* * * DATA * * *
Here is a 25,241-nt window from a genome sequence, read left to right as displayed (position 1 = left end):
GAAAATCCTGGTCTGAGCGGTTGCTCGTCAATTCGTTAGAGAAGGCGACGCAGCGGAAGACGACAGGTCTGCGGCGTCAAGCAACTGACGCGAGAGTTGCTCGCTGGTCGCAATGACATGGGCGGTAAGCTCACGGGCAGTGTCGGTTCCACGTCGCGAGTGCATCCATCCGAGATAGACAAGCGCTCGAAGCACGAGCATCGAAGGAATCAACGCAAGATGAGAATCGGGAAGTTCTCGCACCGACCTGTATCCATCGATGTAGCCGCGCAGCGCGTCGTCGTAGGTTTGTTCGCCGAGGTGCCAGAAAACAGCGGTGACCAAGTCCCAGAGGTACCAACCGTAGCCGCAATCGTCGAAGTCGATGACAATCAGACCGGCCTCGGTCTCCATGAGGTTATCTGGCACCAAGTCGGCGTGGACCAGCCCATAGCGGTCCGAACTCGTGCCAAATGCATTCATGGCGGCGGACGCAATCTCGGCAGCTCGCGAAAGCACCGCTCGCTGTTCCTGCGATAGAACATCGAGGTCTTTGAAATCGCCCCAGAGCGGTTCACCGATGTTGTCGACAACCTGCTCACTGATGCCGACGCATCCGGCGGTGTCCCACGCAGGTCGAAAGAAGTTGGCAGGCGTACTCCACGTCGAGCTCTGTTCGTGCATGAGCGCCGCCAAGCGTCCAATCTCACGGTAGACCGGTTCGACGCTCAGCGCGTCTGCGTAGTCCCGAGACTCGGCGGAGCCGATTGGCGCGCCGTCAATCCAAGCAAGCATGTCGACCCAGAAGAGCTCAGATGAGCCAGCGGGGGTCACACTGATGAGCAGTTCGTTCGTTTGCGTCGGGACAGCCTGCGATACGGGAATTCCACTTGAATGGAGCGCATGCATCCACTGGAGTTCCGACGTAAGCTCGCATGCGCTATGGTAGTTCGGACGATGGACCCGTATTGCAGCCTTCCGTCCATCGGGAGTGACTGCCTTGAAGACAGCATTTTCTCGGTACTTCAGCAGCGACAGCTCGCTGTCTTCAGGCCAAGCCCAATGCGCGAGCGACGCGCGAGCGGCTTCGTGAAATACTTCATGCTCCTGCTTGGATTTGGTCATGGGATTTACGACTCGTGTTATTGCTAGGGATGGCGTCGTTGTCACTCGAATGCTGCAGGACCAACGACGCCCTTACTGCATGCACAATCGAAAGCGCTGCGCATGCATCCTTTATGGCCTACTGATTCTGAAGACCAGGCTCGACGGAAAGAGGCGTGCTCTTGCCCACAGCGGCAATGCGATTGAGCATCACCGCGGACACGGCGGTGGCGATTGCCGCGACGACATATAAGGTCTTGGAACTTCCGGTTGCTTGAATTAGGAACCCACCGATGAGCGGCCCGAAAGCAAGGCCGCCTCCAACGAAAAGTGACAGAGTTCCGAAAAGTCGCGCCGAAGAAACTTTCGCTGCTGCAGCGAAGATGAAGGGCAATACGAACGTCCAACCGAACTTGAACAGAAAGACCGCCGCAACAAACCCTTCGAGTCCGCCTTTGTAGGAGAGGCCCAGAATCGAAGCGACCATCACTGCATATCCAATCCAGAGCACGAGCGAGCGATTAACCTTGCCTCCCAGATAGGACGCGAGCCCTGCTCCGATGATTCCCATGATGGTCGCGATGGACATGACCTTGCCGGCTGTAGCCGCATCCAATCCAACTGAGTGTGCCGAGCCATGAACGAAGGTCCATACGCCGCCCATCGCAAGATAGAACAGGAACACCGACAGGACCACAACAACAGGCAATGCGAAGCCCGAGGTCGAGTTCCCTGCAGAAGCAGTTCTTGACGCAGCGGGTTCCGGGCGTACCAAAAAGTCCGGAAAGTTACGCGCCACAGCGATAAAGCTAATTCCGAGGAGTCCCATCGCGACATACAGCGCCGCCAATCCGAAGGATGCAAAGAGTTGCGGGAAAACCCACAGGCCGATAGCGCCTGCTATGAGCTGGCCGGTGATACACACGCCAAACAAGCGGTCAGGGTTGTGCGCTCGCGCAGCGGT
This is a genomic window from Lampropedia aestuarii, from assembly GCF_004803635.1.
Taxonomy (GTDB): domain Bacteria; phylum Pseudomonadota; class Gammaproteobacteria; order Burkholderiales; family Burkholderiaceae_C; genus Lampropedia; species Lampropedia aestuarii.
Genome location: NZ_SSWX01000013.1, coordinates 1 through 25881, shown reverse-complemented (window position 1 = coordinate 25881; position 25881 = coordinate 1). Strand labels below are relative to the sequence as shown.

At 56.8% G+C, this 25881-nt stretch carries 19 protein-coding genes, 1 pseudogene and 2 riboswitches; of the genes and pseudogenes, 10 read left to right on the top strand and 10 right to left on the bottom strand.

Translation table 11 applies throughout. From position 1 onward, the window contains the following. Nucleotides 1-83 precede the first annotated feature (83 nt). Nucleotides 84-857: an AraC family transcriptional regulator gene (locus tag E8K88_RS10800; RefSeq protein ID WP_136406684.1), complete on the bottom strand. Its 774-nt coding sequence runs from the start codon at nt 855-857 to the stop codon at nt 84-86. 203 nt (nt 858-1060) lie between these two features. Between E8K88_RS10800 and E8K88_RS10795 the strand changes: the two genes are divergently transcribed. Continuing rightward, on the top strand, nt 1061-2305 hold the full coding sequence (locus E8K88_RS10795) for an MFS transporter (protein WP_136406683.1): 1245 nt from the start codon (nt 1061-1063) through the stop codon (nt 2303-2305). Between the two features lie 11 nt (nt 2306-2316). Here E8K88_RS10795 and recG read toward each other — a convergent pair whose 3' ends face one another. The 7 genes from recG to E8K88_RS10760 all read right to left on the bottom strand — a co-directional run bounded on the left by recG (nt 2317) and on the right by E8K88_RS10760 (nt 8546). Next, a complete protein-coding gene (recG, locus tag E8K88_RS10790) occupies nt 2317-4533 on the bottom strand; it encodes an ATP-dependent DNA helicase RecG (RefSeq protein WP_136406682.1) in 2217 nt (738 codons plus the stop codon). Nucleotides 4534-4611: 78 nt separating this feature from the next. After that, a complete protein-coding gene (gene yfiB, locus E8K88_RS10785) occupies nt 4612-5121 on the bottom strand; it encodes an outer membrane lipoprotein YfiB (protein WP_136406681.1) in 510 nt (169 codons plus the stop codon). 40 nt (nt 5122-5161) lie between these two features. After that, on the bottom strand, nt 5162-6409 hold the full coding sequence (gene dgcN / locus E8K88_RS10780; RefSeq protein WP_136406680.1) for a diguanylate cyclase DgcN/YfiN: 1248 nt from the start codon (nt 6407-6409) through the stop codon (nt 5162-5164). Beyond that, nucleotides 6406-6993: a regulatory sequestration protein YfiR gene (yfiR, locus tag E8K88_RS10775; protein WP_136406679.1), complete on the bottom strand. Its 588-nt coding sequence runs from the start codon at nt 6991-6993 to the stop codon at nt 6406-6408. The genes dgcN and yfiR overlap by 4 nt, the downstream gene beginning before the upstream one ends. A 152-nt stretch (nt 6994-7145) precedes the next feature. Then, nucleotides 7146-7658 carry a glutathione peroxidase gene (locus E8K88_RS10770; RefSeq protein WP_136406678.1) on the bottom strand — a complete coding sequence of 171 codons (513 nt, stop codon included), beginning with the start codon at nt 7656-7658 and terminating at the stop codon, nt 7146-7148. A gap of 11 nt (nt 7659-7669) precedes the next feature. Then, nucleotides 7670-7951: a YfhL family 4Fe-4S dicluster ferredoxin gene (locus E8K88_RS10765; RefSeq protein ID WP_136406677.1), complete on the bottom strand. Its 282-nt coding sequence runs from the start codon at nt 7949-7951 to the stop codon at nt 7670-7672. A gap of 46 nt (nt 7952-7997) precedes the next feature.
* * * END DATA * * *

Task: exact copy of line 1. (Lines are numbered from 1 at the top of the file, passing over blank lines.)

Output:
Here is a 25,241-nt window from a genome sequence, read left to right as displayed (position 1 = left end):